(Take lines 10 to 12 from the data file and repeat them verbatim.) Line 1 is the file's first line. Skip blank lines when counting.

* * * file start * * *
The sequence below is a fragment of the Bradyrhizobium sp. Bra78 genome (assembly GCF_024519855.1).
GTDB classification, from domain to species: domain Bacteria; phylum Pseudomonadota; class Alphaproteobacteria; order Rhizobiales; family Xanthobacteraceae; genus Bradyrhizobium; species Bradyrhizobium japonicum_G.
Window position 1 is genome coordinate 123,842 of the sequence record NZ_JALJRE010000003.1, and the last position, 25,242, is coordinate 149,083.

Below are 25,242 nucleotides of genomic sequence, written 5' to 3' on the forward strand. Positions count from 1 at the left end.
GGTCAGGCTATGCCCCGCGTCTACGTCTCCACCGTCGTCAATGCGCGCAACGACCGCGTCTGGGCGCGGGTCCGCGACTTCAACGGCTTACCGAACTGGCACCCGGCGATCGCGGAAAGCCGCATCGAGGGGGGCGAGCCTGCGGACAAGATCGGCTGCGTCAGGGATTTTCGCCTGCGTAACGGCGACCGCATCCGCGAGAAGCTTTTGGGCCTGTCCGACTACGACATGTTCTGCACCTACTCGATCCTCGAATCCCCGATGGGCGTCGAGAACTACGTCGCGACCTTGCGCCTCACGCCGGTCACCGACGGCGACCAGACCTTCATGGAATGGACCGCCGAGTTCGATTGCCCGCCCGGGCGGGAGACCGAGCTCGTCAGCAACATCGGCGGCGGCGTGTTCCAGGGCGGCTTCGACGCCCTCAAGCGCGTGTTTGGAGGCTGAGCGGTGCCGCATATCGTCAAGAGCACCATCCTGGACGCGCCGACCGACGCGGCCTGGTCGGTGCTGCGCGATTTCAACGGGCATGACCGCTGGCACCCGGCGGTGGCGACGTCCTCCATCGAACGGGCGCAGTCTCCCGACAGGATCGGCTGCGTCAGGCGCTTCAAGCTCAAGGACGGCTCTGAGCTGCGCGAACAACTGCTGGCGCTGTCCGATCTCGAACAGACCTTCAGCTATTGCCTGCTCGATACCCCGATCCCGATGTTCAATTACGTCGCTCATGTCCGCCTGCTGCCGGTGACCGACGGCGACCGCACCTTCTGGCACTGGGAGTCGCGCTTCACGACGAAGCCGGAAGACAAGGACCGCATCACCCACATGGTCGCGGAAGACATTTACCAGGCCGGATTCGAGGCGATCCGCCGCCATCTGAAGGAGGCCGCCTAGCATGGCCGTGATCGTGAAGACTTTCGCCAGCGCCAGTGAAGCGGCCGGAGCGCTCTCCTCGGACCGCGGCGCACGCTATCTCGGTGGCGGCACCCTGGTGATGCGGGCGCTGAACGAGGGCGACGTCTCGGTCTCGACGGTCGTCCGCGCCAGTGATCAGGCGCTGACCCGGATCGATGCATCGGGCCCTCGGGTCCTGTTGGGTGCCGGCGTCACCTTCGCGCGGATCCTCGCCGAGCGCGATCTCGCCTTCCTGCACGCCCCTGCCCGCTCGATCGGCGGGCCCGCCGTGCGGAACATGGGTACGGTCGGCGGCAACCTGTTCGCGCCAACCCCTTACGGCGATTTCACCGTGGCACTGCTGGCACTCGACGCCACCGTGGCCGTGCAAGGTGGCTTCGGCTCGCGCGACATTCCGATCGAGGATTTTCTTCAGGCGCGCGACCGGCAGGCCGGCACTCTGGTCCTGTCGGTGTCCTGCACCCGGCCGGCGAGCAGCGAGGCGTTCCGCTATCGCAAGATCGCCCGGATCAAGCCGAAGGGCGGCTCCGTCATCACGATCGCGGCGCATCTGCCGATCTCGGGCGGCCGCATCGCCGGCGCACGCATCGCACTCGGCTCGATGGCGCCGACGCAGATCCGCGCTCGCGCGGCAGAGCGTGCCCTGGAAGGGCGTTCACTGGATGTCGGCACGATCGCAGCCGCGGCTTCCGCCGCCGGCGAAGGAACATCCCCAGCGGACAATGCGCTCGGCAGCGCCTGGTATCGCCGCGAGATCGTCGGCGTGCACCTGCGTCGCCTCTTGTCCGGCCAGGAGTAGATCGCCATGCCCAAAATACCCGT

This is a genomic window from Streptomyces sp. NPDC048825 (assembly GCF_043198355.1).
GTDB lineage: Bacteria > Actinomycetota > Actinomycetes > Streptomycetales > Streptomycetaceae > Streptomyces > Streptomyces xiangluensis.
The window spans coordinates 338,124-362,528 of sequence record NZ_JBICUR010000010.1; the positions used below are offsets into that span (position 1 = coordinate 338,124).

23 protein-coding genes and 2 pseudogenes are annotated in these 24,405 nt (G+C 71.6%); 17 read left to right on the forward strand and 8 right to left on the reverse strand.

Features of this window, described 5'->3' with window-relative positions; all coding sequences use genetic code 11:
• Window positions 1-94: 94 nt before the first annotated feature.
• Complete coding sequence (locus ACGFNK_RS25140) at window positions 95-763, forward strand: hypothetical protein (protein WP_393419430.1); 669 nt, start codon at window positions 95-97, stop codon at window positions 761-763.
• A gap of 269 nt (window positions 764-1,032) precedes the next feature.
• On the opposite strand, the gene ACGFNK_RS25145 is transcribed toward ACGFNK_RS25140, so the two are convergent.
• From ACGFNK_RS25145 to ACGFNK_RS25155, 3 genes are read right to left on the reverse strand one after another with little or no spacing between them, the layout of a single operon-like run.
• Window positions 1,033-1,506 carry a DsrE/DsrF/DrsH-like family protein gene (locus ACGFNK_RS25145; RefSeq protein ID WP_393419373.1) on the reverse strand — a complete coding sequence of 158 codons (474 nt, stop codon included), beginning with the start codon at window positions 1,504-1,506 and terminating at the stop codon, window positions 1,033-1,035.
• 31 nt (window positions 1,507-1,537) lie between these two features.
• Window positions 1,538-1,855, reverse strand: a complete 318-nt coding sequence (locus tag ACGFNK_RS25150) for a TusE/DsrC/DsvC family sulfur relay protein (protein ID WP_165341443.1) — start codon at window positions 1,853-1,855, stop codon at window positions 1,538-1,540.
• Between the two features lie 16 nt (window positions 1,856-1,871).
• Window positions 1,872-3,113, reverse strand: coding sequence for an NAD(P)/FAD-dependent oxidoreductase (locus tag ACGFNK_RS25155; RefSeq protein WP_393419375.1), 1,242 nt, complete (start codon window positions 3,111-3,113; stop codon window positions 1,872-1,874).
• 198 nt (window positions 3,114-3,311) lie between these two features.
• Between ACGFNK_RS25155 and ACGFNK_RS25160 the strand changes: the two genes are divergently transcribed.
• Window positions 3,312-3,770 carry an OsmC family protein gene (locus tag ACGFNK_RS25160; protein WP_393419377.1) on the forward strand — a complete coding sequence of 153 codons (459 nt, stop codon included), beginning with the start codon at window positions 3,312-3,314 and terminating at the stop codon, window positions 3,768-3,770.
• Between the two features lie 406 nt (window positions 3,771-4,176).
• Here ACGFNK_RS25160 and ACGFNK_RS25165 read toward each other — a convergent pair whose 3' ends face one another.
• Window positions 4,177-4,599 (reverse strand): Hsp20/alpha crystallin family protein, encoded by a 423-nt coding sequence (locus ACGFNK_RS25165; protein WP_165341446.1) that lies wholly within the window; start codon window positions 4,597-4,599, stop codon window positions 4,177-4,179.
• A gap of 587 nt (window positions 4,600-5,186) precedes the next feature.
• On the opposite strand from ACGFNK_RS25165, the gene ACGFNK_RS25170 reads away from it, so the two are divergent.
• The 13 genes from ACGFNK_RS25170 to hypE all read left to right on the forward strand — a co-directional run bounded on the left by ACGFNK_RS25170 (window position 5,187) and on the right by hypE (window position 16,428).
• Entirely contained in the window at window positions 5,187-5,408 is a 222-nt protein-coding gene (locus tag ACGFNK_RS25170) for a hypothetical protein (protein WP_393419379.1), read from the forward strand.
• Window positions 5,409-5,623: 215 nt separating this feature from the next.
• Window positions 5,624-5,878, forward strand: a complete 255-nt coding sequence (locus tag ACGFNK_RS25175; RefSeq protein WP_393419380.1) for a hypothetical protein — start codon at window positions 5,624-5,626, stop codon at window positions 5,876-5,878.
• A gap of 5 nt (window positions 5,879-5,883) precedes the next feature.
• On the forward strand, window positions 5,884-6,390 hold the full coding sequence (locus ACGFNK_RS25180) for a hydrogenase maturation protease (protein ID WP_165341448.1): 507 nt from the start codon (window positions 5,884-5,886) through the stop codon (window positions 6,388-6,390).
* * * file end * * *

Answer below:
Features of this window, described 5'->3' with window-relative positions; all coding sequences use genetic code 11:
• Window positions 1-94: 94 nt before the first annotated feature.
• Complete coding sequence (locus ACGFNK_RS25140) at window positions 95-763, forward strand: hypothetical protein (protein WP_393419430.1); 669 nt, start codon at window positions 95-97, stop codon at window positions 761-763.